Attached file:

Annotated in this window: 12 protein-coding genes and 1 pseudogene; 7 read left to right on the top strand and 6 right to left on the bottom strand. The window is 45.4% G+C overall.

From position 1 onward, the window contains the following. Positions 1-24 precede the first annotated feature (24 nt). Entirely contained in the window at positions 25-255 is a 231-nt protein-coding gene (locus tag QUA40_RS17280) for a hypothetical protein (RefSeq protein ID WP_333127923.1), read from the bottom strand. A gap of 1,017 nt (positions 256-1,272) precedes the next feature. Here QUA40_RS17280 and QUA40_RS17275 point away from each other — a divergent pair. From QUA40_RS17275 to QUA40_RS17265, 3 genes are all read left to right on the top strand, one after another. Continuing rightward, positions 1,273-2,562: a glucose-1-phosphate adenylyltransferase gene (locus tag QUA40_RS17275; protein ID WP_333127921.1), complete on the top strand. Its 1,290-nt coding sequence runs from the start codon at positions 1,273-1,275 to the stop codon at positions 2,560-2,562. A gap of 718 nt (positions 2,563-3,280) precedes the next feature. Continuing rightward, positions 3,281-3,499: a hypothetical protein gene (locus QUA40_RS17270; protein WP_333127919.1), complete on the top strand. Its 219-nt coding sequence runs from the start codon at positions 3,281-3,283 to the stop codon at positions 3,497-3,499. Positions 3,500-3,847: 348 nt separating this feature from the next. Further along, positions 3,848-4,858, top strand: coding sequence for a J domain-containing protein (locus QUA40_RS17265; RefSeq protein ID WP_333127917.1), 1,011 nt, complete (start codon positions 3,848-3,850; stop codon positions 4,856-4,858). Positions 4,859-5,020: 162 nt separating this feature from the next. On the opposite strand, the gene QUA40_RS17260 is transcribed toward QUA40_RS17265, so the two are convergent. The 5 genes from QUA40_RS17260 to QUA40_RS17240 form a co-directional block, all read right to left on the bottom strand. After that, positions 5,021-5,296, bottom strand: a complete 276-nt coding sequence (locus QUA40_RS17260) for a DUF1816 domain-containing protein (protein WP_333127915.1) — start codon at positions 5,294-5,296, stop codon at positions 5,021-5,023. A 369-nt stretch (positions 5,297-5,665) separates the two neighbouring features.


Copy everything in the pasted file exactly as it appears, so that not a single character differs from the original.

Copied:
Annotated in this window: 12 protein-coding genes and 1 pseudogene; 7 read left to right on the top strand and 6 right to left on the bottom strand. The window is 45.4% G+C overall.

From position 1 onward, the window contains the following. Positions 1-24 precede the first annotated feature (24 nt). Entirely contained in the window at positions 25-255 is a 231-nt protein-coding gene (locus tag QUA40_RS17280) for a hypothetical protein (RefSeq protein ID WP_333127923.1), read from the bottom strand. A gap of 1,017 nt (positions 256-1,272) precedes the next feature. Here QUA40_RS17280 and QUA40_RS17275 point away from each other — a divergent pair. From QUA40_RS17275 to QUA40_RS17265, 3 genes are all read left to right on the top strand, one after another. Continuing rightward, positions 1,273-2,562: a glucose-1-phosphate adenylyltransferase gene (locus tag QUA40_RS17275; protein ID WP_333127921.1), complete on the top strand. Its 1,290-nt coding sequence runs from the start codon at positions 1,273-1,275 to the stop codon at positions 2,560-2,562. A gap of 718 nt (positions 2,563-3,280) precedes the next feature. Continuing rightward, positions 3,281-3,499: a hypothetical protein gene (locus QUA40_RS17270; protein WP_333127919.1), complete on the top strand. Its 219-nt coding sequence runs from the start codon at positions 3,281-3,283 to the stop codon at positions 3,497-3,499. Positions 3,500-3,847: 348 nt separating this feature from the next. Further along, positions 3,848-4,858, top strand: coding sequence for a J domain-containing protein (locus QUA40_RS17265; RefSeq protein ID WP_333127917.1), 1,011 nt, complete (start codon positions 3,848-3,850; stop codon positions 4,856-4,858). Positions 4,859-5,020: 162 nt separating this feature from the next. On the opposite strand, the gene QUA40_RS17260 is transcribed toward QUA40_RS17265, so the two are convergent. The 5 genes from QUA40_RS17260 to QUA40_RS17240 form a co-directional block, all read right to left on the bottom strand. After that, positions 5,021-5,296, bottom strand: a complete 276-nt coding sequence (locus QUA40_RS17260) for a DUF1816 domain-containing protein (protein WP_333127915.1) — start codon at positions 5,294-5,296, stop codon at positions 5,021-5,023. A 369-nt stretch (positions 5,297-5,665) separates the two neighbouring features.